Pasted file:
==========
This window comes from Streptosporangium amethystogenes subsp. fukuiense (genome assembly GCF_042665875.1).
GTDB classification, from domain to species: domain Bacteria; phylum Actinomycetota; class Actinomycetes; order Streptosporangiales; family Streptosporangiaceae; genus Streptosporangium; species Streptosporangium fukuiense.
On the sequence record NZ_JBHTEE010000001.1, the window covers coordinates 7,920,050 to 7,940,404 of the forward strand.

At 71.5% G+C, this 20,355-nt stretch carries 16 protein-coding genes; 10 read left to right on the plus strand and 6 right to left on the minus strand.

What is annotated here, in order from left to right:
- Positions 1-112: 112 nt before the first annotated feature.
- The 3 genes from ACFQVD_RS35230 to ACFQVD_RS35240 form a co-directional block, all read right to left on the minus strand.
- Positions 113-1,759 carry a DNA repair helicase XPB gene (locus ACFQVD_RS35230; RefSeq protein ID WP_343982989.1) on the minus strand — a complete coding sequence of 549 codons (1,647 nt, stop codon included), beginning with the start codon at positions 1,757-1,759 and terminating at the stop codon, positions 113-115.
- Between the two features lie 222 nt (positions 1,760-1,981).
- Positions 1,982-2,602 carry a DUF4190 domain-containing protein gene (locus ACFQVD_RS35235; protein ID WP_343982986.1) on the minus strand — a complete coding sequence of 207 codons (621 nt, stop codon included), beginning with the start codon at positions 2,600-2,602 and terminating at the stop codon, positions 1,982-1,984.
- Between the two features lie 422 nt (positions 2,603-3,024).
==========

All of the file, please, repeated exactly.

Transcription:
This window comes from Streptosporangium amethystogenes subsp. fukuiense (genome assembly GCF_042665875.1).
GTDB classification, from domain to species: domain Bacteria; phylum Actinomycetota; class Actinomycetes; order Streptosporangiales; family Streptosporangiaceae; genus Streptosporangium; species Streptosporangium fukuiense.
On the sequence record NZ_JBHTEE010000001.1, the window covers coordinates 7,920,050 to 7,940,404 of the forward strand.

At 71.5% G+C, this 20,355-nt stretch carries 16 protein-coding genes; 10 read left to right on the plus strand and 6 right to left on the minus strand.

What is annotated here, in order from left to right:
- Positions 1-112: 112 nt before the first annotated feature.
- The 3 genes from ACFQVD_RS35230 to ACFQVD_RS35240 form a co-directional block, all read right to left on the minus strand.
- Positions 113-1,759 carry a DNA repair helicase XPB gene (locus ACFQVD_RS35230; RefSeq protein ID WP_343982989.1) on the minus strand — a complete coding sequence of 549 codons (1,647 nt, stop codon included), beginning with the start codon at positions 1,757-1,759 and terminating at the stop codon, positions 113-115.
- Between the two features lie 222 nt (positions 1,760-1,981).
- Positions 1,982-2,602 carry a DUF4190 domain-containing protein gene (locus ACFQVD_RS35235; protein ID WP_343982986.1) on the minus strand — a complete coding sequence of 207 codons (621 nt, stop codon included), beginning with the start codon at positions 2,600-2,602 and terminating at the stop codon, positions 1,982-1,984.
- Between the two features lie 422 nt (positions 2,603-3,024).